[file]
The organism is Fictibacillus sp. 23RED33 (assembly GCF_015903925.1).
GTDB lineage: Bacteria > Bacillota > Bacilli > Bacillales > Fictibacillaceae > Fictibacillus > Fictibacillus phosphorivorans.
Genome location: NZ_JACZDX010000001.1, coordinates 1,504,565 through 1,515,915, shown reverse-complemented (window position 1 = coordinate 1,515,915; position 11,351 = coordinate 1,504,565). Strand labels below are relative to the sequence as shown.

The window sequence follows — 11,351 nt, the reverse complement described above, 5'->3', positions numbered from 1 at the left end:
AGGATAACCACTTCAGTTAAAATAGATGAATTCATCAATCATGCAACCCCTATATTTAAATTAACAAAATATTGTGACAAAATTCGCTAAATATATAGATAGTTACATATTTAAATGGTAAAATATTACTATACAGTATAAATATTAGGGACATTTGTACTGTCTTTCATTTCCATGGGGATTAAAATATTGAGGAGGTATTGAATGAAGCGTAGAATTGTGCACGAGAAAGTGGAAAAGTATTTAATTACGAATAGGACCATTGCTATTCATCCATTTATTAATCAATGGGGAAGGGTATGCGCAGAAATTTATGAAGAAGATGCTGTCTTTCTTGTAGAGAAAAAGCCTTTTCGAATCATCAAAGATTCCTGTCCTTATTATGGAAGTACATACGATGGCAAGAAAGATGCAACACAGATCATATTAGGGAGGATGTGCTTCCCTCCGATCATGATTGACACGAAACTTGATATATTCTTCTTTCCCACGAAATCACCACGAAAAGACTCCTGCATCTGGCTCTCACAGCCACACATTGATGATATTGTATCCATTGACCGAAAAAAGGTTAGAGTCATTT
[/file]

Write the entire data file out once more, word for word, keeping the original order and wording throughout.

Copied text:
The organism is Fictibacillus sp. 23RED33 (assembly GCF_015903925.1).
GTDB lineage: Bacteria > Bacillota > Bacilli > Bacillales > Fictibacillaceae > Fictibacillus > Fictibacillus phosphorivorans.
Genome location: NZ_JACZDX010000001.1, coordinates 1,504,565 through 1,515,915, shown reverse-complemented (window position 1 = coordinate 1,515,915; position 11,351 = coordinate 1,504,565). Strand labels below are relative to the sequence as shown.

The window sequence follows — 11,351 nt, the reverse complement described above, 5'->3', positions numbered from 1 at the left end:
AGGATAACCACTTCAGTTAAAATAGATGAATTCATCAATCATGCAACCCCTATATTTAAATTAACAAAATATTGTGACAAAATTCGCTAAATATATAGATAGTTACATATTTAAATGGTAAAATATTACTATACAGTATAAATATTAGGGACATTTGTACTGTCTTTCATTTCCATGGGGATTAAAATATTGAGGAGGTATTGAATGAAGCGTAGAATTGTGCACGAGAAAGTGGAAAAGTATTTAATTACGAATAGGACCATTGCTATTCATCCATTTATTAATCAATGGGGAAGGGTATGCGCAGAAATTTATGAAGAAGATGCTGTCTTTCTTGTAGAGAAAAAGCCTTTTCGAATCATCAAAGATTCCTGTCCTTATTATGGAAGTACATACGATGGCAAGAAAGATGCAACACAGATCATATTAGGGAGGATGTGCTTCCCTCCGATCATGATTGACACGAAACTTGATATATTCTTCTTTCCCACGAAATCACCACGAAAAGACTCCTGCATCTGGCTCTCACAGCCACACATTGATGATATTGTATCCATTGACCGAAAAAAGGTTAGAGTCATTT